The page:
Adaptive Self-Organizing Organisms Using A Bio-Inspired Gene Regulatory Network Controller: For the Aggregation of Evolutionary Robots under a Changing Environment

Adaptive Self-Organizing Organisms Using A Bio-Inspired Gene Regulatory Network Controller: For the Aggregation of Evolutionary Robots under a Changing Environment

Yao Yao (Ghent University, Belgium), Kathleen Marchal (Ghent University, Belgium) and Yves Van de Peer (Ghent University, Belgium)
DOI: 10.4018/978-1-4666-9572-6.ch003
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This work has explored the adaptive potential of simulated swarm robots that contain a genomic encoding of a bio-inspired gene regulatory network (GRN). An artificial genome is combined with a flexible agent-based system, representing the activated part of the regulatory network that transduces environmental cues into phenotypic behavior. Using an Alife simulation framework that mimics a changing environment, we have shown that separating the static from the conditionally active part of the network contributes to a better adaptive behavior. This chapter describes the biologically inspired concept of GRNs to develop a distributed robot self-organizing approach. In particular, it shows that by using this approach, multiple swarm robots can aggregate to form a robotic organism that can adapt its configuration as a response to a dynamically changing environment. In addition, through the comparison of several different simulation experiments, the results illustrate the impact of evolutionary operators such as mutations and duplications on improving the adaptability of organisms.
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Self-organization is a phenomenon that has been observed in disciplines as diverse as physics, molecular chemistry and biology. For example, in biological self-organized system, hundreds to even billons of homogeneous or heterogeneous cells can aggregate to form colonies or tissues. Social insects such as ants, termites, bees, or even schools of swimming fish also can be regarded as self-organizing systems where coordination arises out of the local interactions between entities of an initially disordered system, which allows the system as a whole to perform more complex tasks than those performed by the individual entities (Camazine et al., 2003). In robotics, one of the most widely adopted approaches that mimic this biological behavior are swarm robots and robotic organisms (Levi, et al., 2010; Kornienko et al., 2007). Swarm robotic systems are self-adaptive systems in which individual swarm robots can aggregate and form a robotic organism with an emerging global behavior (see examples in Dorigo, et al., 2004 and Yim et al., 2000). Ideally, such systems should have the potential to be adaptive by changing their configuration in different situations in an unbiased way (Ampatzis, 2009). In other words, swarm robots should decide themselves when and how to assemble, depending on environmental cues and the current configuration of the robotic organism. Configuration here refers to the topological position according to which individual swarm robots assemble into a more complex ‘organism’. This could improve the adaptability and robustness of swarm robots and increase their performance in complex tasks (such as Mars exploration, disaster rescue, etc.). For example, one can imagine that, for different reasons, people cannot replace or fix defective robots during the performance of a certain task. If a robotic organism could re-organize or fix the damage itself instead of waiting for help, this would certainly extend the applicability of the robot. Ideally, such configuration of the robotic organism is the emerging result of the interaction between robots and the environment (see Nolfi and Floreano, 2000) and thus should not be predicated on predefined configurations that should be adopted under different predefined settings. However, this is difficult to achieve with robots driven by a global and explicit algorithm in which the configuration of the robots is distributed, the reasons being that an explicit global algorithm can hardly identify the ‘right’ topological position of each robot in response to possible environmental changes that can occur during the aggregation process. Indeed, each robot may ‘sense’ a different or differently changing local environment and context, and adequate, but different reactions can have consequences at later stages. Optimizing swarm robot systems with such enormous uncertainty probabilities however is generally too complex for global algorithms. Furthermore, since most of the different environments may not be identifiable during model design and development, it is very difficult to decide on an explicit and suitable paradigm for measuring the ‘adaptability’ of particular configurations. To achieve higher adaptation of multi-robot organisms, some recent studies have used the distributed interaction between swarm robots to determine the local relationship between individual robots (Ducatelle et al., 2011; Trianni et al., 2003; Correll and Alcherio, 2006). In these approaches, after all local relationships have been decided during a developmental process, the overall configuration also is self-organized. The most critical part of such approach is that the interactive behavioral pattern (i.e. the particular robot will only aggregate with a certain type of robot or under a certain condition) of each robot evolves continuously and only the robots that can build more adaptive organisms will be selected for docking. This way, the adaptability of the multi-robot organism can be improved by individual evolution of each robot and suitable organism configuration can be reached during the self-organizing process. Some concrete examples of such approach have been described by the works of Trianni (2008) and Holland et al(1999).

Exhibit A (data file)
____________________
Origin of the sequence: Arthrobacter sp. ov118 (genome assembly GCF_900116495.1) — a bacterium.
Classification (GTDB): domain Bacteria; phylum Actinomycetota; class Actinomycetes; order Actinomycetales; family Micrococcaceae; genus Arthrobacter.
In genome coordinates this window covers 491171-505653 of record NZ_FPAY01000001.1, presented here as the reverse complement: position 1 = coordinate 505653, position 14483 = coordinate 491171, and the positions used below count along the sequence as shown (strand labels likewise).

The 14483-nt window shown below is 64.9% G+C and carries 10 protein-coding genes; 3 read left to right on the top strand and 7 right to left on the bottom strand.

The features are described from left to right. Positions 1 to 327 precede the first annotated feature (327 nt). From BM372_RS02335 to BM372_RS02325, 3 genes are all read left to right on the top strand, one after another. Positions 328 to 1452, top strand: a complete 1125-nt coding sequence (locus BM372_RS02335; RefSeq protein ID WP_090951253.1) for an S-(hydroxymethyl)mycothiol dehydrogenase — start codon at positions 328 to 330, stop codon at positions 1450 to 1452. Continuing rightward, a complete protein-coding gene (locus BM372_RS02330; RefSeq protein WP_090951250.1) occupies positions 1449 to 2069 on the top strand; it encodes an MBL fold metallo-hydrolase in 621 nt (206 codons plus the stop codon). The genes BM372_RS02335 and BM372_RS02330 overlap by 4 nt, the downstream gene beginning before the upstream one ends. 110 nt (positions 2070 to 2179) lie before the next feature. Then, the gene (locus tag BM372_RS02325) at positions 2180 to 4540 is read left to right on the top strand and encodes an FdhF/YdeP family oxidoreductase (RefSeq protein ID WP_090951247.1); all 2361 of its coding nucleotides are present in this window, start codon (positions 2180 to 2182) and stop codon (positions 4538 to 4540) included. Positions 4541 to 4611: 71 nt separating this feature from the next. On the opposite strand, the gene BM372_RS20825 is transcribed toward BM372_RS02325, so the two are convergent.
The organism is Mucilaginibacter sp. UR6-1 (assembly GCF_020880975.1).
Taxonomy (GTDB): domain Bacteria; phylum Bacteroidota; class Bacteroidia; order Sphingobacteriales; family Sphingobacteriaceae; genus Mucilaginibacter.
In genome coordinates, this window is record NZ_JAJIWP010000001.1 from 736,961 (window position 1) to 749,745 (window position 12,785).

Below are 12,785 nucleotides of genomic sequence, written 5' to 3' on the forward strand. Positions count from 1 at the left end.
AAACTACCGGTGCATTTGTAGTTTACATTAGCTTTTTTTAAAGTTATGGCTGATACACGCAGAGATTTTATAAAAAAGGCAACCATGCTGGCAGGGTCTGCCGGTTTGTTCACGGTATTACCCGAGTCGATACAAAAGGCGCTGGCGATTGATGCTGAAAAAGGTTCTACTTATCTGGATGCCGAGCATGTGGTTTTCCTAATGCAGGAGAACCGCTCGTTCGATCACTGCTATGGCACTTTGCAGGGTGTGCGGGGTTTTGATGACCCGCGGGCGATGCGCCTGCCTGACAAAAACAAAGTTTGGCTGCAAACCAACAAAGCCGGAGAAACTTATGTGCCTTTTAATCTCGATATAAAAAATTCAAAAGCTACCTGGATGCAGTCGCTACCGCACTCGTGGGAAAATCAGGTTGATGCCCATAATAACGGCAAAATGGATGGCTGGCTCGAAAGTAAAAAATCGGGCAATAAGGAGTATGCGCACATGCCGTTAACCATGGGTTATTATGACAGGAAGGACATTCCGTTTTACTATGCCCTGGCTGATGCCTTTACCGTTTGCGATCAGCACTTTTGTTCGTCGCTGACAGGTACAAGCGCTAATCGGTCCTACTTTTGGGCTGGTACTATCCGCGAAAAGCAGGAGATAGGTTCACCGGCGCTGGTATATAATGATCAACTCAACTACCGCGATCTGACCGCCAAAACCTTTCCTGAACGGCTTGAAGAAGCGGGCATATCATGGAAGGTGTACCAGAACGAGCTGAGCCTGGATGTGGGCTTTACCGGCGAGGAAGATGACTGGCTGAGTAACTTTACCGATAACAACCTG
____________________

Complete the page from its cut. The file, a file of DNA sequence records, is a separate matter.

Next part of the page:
Key Terms in this Chapter

Evolutionary Robotics: Uses evolutionary computational approaches to develop controllers for autonomous robots.

Gene regulatory network (GRN): Depicts a collection of DNA segments in a cell that interact with each other (indirectly through their RNA and protein expression products) and with other substances in the cell, thereby governing the rates at which genes in the network are transcribed into messenger RNA (mRNA).

Evolvability: Is the ability of a population of organisms (or robots) to not merely generate random diversity, but to generate adaptive diversity in a certain environment, and thereby evolve through natural selection.

Developmental Process: Is a concept from developmental biology and it refers to features or system structures that are gradually formed based on the interaction between genes and the environment.

Bio-Inspired Computing: (Short for biologically inspired computing) is a research field that studies the use of computers to model (the emergence of) living organisms and social behavior. Using principles adopted from biology, bio-inspired computing helps to improve the efficiency of computational programs.

Self-Organization: Is a process that has been observed in disciplines as diverse as physics, molecular chemistry and biology. Through local interaction between the inner components of the system, a system can spontaneously re-organize.

Multi-Robot Organism: Is an artificial organism that consists of multiple smaller robot entities or swarm robots and mimics the multicellular structures of biological organisms.

Swarm Robotics: Uses the interaction between multiple robots and the environment to optimize the collective behavior of all robots.